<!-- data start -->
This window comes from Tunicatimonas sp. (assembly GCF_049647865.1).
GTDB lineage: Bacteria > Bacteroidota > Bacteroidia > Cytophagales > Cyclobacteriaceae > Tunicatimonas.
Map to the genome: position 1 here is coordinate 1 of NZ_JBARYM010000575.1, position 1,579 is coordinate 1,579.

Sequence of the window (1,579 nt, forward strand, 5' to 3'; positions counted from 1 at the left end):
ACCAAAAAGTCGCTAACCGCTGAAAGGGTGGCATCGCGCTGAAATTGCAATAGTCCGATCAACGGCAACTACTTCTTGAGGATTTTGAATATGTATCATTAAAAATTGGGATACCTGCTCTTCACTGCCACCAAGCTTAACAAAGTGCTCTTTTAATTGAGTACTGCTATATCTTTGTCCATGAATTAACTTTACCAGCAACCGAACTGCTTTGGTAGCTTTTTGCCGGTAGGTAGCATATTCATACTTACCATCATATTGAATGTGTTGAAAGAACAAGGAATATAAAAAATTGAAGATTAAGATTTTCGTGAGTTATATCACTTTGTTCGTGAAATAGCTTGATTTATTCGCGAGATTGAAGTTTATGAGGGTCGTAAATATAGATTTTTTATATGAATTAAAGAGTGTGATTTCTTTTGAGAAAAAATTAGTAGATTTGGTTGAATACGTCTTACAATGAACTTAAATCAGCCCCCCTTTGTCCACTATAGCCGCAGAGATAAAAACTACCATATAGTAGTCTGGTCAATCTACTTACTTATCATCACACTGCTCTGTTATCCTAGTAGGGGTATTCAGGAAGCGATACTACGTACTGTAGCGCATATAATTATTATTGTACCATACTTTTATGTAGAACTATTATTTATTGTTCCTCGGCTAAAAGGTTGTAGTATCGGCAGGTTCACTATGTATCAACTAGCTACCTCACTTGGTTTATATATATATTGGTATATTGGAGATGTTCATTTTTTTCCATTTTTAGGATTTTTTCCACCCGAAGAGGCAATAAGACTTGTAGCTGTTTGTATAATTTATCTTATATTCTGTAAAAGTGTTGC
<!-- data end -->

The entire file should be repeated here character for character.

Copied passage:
This window comes from Tunicatimonas sp. (assembly GCF_049647865.1).
GTDB lineage: Bacteria > Bacteroidota > Bacteroidia > Cytophagales > Cyclobacteriaceae > Tunicatimonas.
Map to the genome: position 1 here is coordinate 1 of NZ_JBARYM010000575.1, position 1,579 is coordinate 1,579.

Sequence of the window (1,579 nt, forward strand, 5' to 3'; positions counted from 1 at the left end):
ACCAAAAAGTCGCTAACCGCTGAAAGGGTGGCATCGCGCTGAAATTGCAATAGTCCGATCAACGGCAACTACTTCTTGAGGATTTTGAATATGTATCATTAAAAATTGGGATACCTGCTCTTCACTGCCACCAAGCTTAACAAAGTGCTCTTTTAATTGAGTACTGCTATATCTTTGTCCATGAATTAACTTTACCAGCAACCGAACTGCTTTGGTAGCTTTTTGCCGGTAGGTAGCATATTCATACTTACCATCATATTGAATGTGTTGAAAGAACAAGGAATATAAAAAATTGAAGATTAAGATTTTCGTGAGTTATATCACTTTGTTCGTGAAATAGCTTGATTTATTCGCGAGATTGAAGTTTATGAGGGTCGTAAATATAGATTTTTTATATGAATTAAAGAGTGTGATTTCTTTTGAGAAAAAATTAGTAGATTTGGTTGAATACGTCTTACAATGAACTTAAATCAGCCCCCCTTTGTCCACTATAGCCGCAGAGATAAAAACTACCATATAGTAGTCTGGTCAATCTACTTACTTATCATCACACTGCTCTGTTATCCTAGTAGGGGTATTCAGGAAGCGATACTACGTACTGTAGCGCATATAATTATTATTGTACCATACTTTTATGTAGAACTATTATTTATTGTTCCTCGGCTAAAAGGTTGTAGTATCGGCAGGTTCACTATGTATCAACTAGCTACCTCACTTGGTTTATATATATATTGGTATATTGGAGATGTTCATTTTTTTCCATTTTTAGGATTTTTTCCACCCGAAGAGGCAATAAGACTTGTAGCTGTTTGTATAATTTATCTTATATTCTGTAAAAGTGTTGC